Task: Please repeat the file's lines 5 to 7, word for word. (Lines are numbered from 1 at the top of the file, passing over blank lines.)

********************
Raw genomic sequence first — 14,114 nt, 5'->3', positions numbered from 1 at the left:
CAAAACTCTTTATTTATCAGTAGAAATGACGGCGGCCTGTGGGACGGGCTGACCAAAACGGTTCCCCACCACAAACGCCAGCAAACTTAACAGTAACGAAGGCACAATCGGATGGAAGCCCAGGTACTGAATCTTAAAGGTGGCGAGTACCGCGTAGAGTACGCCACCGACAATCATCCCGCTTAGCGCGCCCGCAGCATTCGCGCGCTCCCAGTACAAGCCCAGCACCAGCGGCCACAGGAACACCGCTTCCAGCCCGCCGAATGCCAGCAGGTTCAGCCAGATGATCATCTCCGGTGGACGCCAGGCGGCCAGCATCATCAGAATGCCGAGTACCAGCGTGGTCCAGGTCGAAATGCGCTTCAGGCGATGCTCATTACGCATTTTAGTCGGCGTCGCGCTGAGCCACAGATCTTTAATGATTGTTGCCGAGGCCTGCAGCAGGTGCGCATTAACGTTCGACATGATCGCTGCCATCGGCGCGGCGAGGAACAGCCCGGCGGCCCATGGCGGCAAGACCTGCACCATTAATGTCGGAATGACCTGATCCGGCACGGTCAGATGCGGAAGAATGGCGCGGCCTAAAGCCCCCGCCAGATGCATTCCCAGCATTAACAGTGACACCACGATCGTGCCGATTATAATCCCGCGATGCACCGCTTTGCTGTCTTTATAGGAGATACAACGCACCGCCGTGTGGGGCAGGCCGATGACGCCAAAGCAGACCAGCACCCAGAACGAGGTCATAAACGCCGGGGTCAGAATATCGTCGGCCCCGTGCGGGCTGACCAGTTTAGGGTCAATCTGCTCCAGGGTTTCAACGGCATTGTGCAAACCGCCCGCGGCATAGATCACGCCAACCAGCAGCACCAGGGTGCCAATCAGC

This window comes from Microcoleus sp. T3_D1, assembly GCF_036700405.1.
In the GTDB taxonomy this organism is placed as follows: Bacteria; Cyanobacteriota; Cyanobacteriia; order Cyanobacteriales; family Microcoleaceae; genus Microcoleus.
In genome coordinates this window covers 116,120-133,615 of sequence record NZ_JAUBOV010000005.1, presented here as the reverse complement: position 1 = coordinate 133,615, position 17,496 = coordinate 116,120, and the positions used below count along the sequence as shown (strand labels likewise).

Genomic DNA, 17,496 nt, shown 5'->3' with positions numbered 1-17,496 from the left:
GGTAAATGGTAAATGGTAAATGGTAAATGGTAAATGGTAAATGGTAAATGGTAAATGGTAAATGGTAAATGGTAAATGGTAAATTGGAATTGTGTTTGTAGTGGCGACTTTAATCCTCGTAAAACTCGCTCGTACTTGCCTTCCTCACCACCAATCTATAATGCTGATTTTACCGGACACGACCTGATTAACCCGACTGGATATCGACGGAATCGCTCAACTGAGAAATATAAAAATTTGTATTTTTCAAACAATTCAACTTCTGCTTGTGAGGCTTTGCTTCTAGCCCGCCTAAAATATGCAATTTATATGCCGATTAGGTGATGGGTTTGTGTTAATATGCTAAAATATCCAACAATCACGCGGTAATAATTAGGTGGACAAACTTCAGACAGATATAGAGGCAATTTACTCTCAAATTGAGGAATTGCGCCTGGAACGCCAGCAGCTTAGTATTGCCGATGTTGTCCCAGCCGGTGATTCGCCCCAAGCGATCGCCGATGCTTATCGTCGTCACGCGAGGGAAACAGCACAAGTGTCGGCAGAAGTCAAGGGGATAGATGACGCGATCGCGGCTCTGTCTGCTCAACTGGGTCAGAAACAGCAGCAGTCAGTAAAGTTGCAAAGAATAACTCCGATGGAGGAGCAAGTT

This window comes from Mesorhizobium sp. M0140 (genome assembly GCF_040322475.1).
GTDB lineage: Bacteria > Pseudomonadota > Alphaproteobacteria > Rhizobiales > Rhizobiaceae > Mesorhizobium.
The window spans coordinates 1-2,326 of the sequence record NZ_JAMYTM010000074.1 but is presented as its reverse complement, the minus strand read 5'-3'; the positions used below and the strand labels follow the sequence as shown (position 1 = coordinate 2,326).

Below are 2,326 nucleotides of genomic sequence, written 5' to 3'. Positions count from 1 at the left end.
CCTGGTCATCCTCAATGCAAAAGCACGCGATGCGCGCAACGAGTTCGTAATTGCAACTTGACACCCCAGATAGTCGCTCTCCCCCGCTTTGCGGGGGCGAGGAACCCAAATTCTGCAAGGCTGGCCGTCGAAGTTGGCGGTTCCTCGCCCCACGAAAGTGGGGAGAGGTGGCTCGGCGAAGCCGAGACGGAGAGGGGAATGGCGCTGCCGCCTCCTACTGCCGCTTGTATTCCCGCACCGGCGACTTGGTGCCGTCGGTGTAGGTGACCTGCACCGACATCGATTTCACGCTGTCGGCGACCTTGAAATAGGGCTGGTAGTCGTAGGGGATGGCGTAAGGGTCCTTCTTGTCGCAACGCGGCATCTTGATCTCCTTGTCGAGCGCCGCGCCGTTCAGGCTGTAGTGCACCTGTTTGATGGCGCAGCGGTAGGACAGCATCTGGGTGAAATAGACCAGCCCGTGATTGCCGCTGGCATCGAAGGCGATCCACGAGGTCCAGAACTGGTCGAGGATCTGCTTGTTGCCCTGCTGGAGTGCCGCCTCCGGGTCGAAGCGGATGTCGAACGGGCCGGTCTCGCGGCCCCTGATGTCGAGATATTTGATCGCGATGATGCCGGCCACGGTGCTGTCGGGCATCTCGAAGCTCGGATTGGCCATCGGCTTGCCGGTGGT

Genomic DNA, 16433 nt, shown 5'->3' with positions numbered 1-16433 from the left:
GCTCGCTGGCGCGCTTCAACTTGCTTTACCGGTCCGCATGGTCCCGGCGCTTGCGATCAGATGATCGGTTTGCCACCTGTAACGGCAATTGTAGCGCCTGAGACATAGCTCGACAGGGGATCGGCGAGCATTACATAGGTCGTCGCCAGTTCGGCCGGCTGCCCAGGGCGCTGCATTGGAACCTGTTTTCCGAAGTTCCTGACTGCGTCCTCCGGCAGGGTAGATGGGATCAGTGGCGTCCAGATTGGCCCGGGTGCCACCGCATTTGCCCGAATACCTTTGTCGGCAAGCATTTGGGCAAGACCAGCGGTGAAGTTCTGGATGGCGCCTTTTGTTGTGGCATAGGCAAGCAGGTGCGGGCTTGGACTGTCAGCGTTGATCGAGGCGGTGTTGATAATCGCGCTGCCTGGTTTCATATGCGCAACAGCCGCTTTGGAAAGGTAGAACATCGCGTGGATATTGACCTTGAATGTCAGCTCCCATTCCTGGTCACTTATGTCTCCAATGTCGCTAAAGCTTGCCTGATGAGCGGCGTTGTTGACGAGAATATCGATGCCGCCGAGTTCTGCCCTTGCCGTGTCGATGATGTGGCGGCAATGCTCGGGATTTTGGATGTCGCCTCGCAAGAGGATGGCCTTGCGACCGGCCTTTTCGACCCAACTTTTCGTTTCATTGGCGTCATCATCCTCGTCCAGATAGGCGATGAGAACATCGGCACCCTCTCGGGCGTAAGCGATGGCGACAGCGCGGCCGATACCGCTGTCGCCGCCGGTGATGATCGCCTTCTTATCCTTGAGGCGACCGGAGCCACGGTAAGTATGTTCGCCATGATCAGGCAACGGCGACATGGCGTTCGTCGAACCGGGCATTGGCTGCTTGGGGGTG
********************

In genome coordinates this window covers 116,120-133,615 of sequence record NZ_JAUBOV010000005.1, presented here as the reverse complement: position 1 = coordinate 133,615, position 17,496 = coordinate 116,120, and the positions used below count along the sequence as shown (strand labels likewise).

Genomic DNA, 17,496 nt, shown 5'->3' with positions numbered 1-17,496 from the left:
GGTAAATGGTAAATGGTAAATGGTAAATGGTAAATGGTAAATGGTAAATGGTAAATGGTAAATGGTAAATGGTAAATGGTAAATTGGAATTGTGTTTGTAGTGGCGACTTTAATCCTCGTAAAACTCGCTCGTACTTGCCTTCCTCACCACCAATCTATAATGCTGATTTTACCGGACACGACCTGATTAACCCGACTGGATATCGACGGAATCGCTCAACTGAGAAATATAAAAATTTGTATTTTTCAAACAATTCAACTTCTGCTTGTGAGGCTTTGCTTCTAGCCCGCCTAAAATATGCAATTTATATGCCGATTAGGTGATGGGTTTGTGTTAATATGCTAAAATATCCAACAATCACGCGGTAATAATTAGGTGGACAAACTTCAGACAGATATAGAGGCAATTTACTCTCAAATTGAGGAATTGCGCCTGGAACGCCAGCAGCTTAGTATTGCCGATGTTGTCCCAGCCGGTGATTCGCCCCAAGCGATCGCCGATGCTTATCGTCGTCACGCGAGGGAAACAGCACAAGTGTCGGCAGAAGTCAAGGGGATAGATGACGCGATCGCGGCTCTGTCTGCTCAACTGGGTCAGAAACAGCAGCAGTCAGTAAAGTTGCAAAGAATAACTCCGATGGAGGAGCAAGTT